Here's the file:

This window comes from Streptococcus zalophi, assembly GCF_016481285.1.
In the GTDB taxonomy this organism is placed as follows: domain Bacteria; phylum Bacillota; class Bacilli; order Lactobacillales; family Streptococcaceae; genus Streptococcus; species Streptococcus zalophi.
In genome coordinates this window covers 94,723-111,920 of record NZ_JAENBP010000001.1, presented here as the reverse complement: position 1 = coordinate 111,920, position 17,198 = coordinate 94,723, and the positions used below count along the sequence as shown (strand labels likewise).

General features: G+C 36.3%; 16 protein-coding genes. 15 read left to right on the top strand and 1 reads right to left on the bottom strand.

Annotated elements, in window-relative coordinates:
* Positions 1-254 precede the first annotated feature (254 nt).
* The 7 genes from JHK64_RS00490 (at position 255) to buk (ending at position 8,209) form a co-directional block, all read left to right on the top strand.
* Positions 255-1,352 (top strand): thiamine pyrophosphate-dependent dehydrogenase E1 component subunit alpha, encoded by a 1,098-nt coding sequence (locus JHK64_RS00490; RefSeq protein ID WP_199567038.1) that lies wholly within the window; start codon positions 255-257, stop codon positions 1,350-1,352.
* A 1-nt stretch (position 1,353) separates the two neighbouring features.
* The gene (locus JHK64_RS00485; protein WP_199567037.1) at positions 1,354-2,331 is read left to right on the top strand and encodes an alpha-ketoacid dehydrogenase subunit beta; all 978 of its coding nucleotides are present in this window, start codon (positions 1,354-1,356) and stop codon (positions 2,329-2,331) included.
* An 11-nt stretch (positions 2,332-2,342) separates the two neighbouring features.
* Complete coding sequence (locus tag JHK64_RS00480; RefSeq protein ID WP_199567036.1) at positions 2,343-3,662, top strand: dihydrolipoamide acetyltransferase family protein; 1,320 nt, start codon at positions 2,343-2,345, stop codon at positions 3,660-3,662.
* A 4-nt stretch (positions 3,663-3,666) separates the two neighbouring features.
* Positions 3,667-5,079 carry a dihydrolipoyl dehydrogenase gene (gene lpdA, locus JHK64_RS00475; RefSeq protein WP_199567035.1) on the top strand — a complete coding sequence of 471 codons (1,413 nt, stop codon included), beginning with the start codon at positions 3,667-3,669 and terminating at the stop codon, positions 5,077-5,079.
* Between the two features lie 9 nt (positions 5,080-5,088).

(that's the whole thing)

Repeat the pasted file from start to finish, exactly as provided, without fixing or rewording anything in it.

This window comes from Streptococcus zalophi, assembly GCF_016481285.1.
In the GTDB taxonomy this organism is placed as follows: domain Bacteria; phylum Bacillota; class Bacilli; order Lactobacillales; family Streptococcaceae; genus Streptococcus; species Streptococcus zalophi.
In genome coordinates this window covers 94,723-111,920 of record NZ_JAENBP010000001.1, presented here as the reverse complement: position 1 = coordinate 111,920, position 17,198 = coordinate 94,723, and the positions used below count along the sequence as shown (strand labels likewise).

General features: G+C 36.3%; 16 protein-coding genes. 15 read left to right on the top strand and 1 reads right to left on the bottom strand.

Annotated elements, in window-relative coordinates:
* Positions 1-254 precede the first annotated feature (254 nt).
* The 7 genes from JHK64_RS00490 (at position 255) to buk (ending at position 8,209) form a co-directional block, all read left to right on the top strand.
* Positions 255-1,352 (top strand): thiamine pyrophosphate-dependent dehydrogenase E1 component subunit alpha, encoded by a 1,098-nt coding sequence (locus JHK64_RS00490; RefSeq protein ID WP_199567038.1) that lies wholly within the window; start codon positions 255-257, stop codon positions 1,350-1,352.
* A 1-nt stretch (position 1,353) separates the two neighbouring features.
* The gene (locus JHK64_RS00485; protein WP_199567037.1) at positions 1,354-2,331 is read left to right on the top strand and encodes an alpha-ketoacid dehydrogenase subunit beta; all 978 of its coding nucleotides are present in this window, start codon (positions 1,354-1,356) and stop codon (positions 2,329-2,331) included.
* An 11-nt stretch (positions 2,332-2,342) separates the two neighbouring features.
* Complete coding sequence (locus tag JHK64_RS00480; RefSeq protein ID WP_199567036.1) at positions 2,343-3,662, top strand: dihydrolipoamide acetyltransferase family protein; 1,320 nt, start codon at positions 2,343-2,345, stop codon at positions 3,660-3,662.
* A 4-nt stretch (positions 3,663-3,666) separates the two neighbouring features.
* Positions 3,667-5,079 carry a dihydrolipoyl dehydrogenase gene (gene lpdA, locus JHK64_RS00475; RefSeq protein WP_199567035.1) on the top strand — a complete coding sequence of 471 codons (1,413 nt, stop codon included), beginning with the start codon at positions 3,667-3,669 and terminating at the stop codon, positions 5,077-5,079.
* Between the two features lie 9 nt (positions 5,080-5,088).